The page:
The great thing for Android users is that there are Kindle, BN, and Kobo apps for Android too. So that means you can get the Amazon, BN, or Kobo apps on your Pandigital Novel or Cruz Reader. Right? Wrong. Unless you are tech savvy, the Pandigital Novel has an Android 1.5 OS and it’s locked meaning you can’t access the Android App Marketplace without hacking and rooting your device. The Cruz Reader offers access only to the Cruz Market which, sadly, does not include any reading apps like Kindle, BN or Kobo but does allow access to FBReader (a reading software for FB formatted books). This good review of the Reader suggests that there are only 14 apps in the Cruz App Market.

It’s hard to tell by looking at the specification sites for the devices as to whether you can access the Android App Market, but if you look at the Google spreadsheet, there is a column for “Market Type”. You really want a device that can access some kind of app market, but hopefully the Android App Market.

For reading, the Kindle, nook, Kobo (and maybe the Sony if the low end ones had wifi) are probably your best bet but if you are looking for something that is more multifunctional, you really are going to want to have access to a large App store. My experience with the iPad has led me to the conclusion that the Apps really make your device worthwhile. The iPad, on its own, is nothing more than a beautiful and expensive digital picture frame. It is the Apps that make the device powerful so don’t limit the use of your device by choosing a tablet that doesn’t allow you the freedom of the App market.

Which brings me to the last thing you will want to consider (well, maybe not the last, but the last I’m going to discuss) and that is processor speed. I think one thing that took Apple’s competitors by surprise was how amazingly fast the iPad was. I don’t think that Microsoft or HP (both whom had prototype tablets leaked) were prepared for the speed. One of the reasons I got rid of my netbook was that the slow processor speed made every program appear as it was laboring to climb Mount Olympus. Watching video on my netbook was nearly impossible. Look for devices with at least 1GHz processor or I think you might be sad about your devices multimedia capabilities.

Jane Litte is the founder of Dear Author, a lawyer, and a lover of pencil skirts. She self publishes NA and contemporaries (and publishes with Berkley and Montlake) and spends her downtime reading romances and writing about them. Her TBR pile is much larger than the one shown in the picture and not as pretty. You can reach Jane by email at jane @ dearauthor dot com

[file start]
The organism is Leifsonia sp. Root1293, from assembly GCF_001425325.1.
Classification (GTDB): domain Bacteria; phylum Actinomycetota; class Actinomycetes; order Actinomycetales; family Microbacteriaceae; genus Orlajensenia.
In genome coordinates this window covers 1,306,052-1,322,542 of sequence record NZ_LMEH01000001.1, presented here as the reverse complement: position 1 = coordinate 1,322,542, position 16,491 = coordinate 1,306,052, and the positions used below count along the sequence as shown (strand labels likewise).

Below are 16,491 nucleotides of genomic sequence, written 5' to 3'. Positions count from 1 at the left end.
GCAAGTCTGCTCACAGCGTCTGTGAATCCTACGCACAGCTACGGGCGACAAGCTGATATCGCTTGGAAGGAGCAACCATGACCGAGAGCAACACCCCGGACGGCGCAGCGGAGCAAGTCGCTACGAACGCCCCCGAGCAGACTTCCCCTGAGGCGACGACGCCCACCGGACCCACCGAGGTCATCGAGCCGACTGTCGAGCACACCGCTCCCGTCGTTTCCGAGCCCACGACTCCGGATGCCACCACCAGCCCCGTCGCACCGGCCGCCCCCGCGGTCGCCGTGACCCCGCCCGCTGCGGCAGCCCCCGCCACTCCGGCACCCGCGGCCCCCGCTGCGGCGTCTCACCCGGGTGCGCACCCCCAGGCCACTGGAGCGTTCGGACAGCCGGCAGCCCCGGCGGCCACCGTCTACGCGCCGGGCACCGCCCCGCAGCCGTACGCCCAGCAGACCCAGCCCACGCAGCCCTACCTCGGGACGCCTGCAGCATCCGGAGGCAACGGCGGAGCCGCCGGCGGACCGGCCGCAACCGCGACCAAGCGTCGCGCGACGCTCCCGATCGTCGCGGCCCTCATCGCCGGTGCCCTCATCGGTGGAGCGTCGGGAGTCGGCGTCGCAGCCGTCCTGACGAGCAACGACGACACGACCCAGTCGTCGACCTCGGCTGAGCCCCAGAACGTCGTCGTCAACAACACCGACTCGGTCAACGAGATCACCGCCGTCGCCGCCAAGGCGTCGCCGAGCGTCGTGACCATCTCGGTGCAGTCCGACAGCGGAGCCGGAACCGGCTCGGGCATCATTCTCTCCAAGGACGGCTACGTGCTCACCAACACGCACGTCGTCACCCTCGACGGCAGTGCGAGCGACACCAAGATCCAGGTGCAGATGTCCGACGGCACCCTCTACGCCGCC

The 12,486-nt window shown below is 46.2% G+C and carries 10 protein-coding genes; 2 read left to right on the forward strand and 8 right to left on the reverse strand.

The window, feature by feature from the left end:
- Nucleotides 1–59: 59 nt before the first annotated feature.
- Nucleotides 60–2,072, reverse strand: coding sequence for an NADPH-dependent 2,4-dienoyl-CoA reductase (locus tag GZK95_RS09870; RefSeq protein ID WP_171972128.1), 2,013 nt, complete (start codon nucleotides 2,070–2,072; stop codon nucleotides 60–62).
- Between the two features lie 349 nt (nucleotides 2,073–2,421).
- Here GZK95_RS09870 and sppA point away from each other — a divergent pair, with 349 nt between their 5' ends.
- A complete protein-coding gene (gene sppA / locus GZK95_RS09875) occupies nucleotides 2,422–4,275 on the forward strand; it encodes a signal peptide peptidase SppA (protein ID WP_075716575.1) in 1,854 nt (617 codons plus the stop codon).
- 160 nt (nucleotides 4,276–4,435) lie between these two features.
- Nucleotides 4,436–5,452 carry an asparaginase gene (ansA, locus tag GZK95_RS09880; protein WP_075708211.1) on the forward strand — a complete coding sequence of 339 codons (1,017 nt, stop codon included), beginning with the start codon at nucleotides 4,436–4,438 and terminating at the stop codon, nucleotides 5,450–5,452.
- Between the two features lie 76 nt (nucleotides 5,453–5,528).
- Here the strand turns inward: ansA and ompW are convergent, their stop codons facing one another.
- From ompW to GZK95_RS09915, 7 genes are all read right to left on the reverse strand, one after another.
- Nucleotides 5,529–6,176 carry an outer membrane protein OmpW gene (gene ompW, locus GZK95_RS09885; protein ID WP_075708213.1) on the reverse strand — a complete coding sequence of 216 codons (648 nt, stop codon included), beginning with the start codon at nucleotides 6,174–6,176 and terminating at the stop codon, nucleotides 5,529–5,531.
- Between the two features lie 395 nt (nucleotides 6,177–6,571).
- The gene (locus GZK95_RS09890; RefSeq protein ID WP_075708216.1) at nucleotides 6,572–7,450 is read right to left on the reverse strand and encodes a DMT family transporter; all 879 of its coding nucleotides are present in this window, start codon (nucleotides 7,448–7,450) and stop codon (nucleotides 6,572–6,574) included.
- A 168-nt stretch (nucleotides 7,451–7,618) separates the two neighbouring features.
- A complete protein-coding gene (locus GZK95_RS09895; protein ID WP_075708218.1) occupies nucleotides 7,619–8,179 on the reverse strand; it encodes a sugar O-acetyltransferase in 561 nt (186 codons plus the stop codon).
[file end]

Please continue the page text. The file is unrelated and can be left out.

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    Oct 10, 2010 @ 04:47:31

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  2. Danielle D
    Oct 10, 2010 @ 06:18:58

    Thanks Jane for another informative blog.

  3. Carin
    Oct 10, 2010 @ 08:31:01

    Thank you, Jane! I have a Sony reader, an android phone (with free Kindle app), and an iPad. The thing that struck me in your article was the lack of access to the Android Market. I can’t fathom having a tablet without apps.

    We got the iPad to use as a communication device and educational toy for our preschooler, and it’s incredible for that! We didn’t expect how much we would use it for the whole family. The font size on the readers (Kindle and iBooks) is very big and the display itself is crisp and clear. It’s the apps that make it, though. I’ve got an app the lets me input my kids’ spelling words, then plays hangman with those words or quizzes them on the words. The apps to practice math facts are almost endless. Weatherbug for the weather. Tons of games plus video content. I’m also in love with Scrabble on the iPad.

    During a recent weeklong hospital stay for one of my kids, I used the iPad to post and email updates on the hospital situation. I also downloaded a spreadsheet app and used it both to track lab results and plan a quilt I’m making a pattern for.

    My point here is that the apps make the iPad, so to consider a tablet without app access is crazy. I had no idea how many different ways we’d use the iPad.

    All that said, I read most often on my Sony, followed very closely by my phone. The phone comes into play because of it’s availability. It’s always with me. I rarely read on the iPad. It is big and heavy compared to the other devices, and it’s always in use by someone else.
    (we have a family addiction to the Angry Birds app/game.) like the thought of an android tablet, but there are a lot of details to get right in order for it to be useful.

  4. Tae
    Oct 10, 2010 @ 09:25:31